Posted on April 8, 2021
Osborne, J. W., Holland, A. (2009). What is the author and what should it be? An overview of important policies for the determination of fatherhood in scientific publications. Practical Evaluation, Research – Evaluation, 14 (15), 1-19. Wager, E. (2006). Publications Ethics Commission. Changes in fatherhood.
Request to add an additional author after publication. Call on August 1, 2019. publicationethics.org/files/Authorship%20C.pdf. While the interpretation of „significant“ and the definition of „conceptualization“ are often interpretable, the „senior“ graduate has not contributed to the work in question, as described in the case study, and should not be a co-author. If the senior graduate had actually made significant contributions (and this may require a soul seeker by the graduate who raised the issue), then that other student should be an author, but not the lead author. Apart from that, different disciplines reward the „primary author“ (i.e. the person who has done the most experiments and written the first draft of the paper) with different authorship positions: While the lead author is usually the first author and the last place reserved for the lead author in most biomedical research, epidemiologists traditionally reverse this order. For two lead authors who also contributed to the paper, it is acceptable to place an asterisk next to the two names and indicate it; However, the official inscription in the literature contains the authors as they are listed when the document is published. As a student, it might start by feeling scary to discuss the roles you want or expect, and your place as a contributor in a project.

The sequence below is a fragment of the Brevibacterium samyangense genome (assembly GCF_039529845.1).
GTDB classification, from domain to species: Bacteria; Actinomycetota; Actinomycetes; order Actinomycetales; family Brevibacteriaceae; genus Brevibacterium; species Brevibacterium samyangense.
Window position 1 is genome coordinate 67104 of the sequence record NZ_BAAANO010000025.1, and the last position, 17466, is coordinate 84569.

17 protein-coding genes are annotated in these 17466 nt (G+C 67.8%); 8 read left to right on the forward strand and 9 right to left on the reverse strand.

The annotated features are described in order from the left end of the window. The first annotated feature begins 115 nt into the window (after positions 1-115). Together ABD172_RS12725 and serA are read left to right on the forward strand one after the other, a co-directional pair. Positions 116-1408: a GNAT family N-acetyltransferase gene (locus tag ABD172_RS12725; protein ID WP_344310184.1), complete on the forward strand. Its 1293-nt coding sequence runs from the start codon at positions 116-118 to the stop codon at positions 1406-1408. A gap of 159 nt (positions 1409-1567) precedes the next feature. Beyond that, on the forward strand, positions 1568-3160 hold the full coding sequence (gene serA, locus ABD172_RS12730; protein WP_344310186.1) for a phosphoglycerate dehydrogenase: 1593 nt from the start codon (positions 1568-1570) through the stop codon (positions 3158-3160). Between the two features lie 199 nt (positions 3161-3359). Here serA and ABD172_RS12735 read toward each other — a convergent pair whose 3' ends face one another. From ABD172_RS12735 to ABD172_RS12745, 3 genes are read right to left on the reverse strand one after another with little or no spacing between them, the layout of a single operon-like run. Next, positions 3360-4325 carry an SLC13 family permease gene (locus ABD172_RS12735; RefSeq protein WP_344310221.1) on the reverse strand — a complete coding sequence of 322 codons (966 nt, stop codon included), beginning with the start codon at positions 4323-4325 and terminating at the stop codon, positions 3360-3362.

However, this approach should be approached as a learning opportunity that contributes to your professional identity as a researcher. Consultants are generally happy to discuss fatherhood and see these discussions as an important aspect of the mentor-mentee relationship. Who should be the author of a paper? There is no doubt that someone who did not contribute to the design of a project or who was not involved in the creation or analysis of the data should not be an author. This is clearly expressed in the „Guidelines for conducting research in the INTRAtramural research program on the NIH“: „For each individual, the author`s privilege should be based on an essential contribution to the design, design, realization and/or interpretation of the research study, as well as on the willingness to assume responsibility for the study. Individuals who do not meet these criteria, but who have supported the research through encouragement and advice or by providing them with space, financial support, reagents, occasional analyses or patient materials, should be recognized in the text, but should not be authors. This principle does not allow rewards for hard work if this work does not contribute to paper. I am happy to offer the PhD student from Bigtime State University my advice on the author`s problem. Before I do so, I should clarify that my opinions are not the official positions of the National Institutes of Health (NIH), but they represent 7 years of experience in managing author conflicts in the intramural program in my position as Deputy Director of Intramural Research. Unlike most universities, most NIH interns are postdoctoral fellows, but I think the same principles that govern the resolution of author conflicts between fellows and principal investigators are relevant to graduates.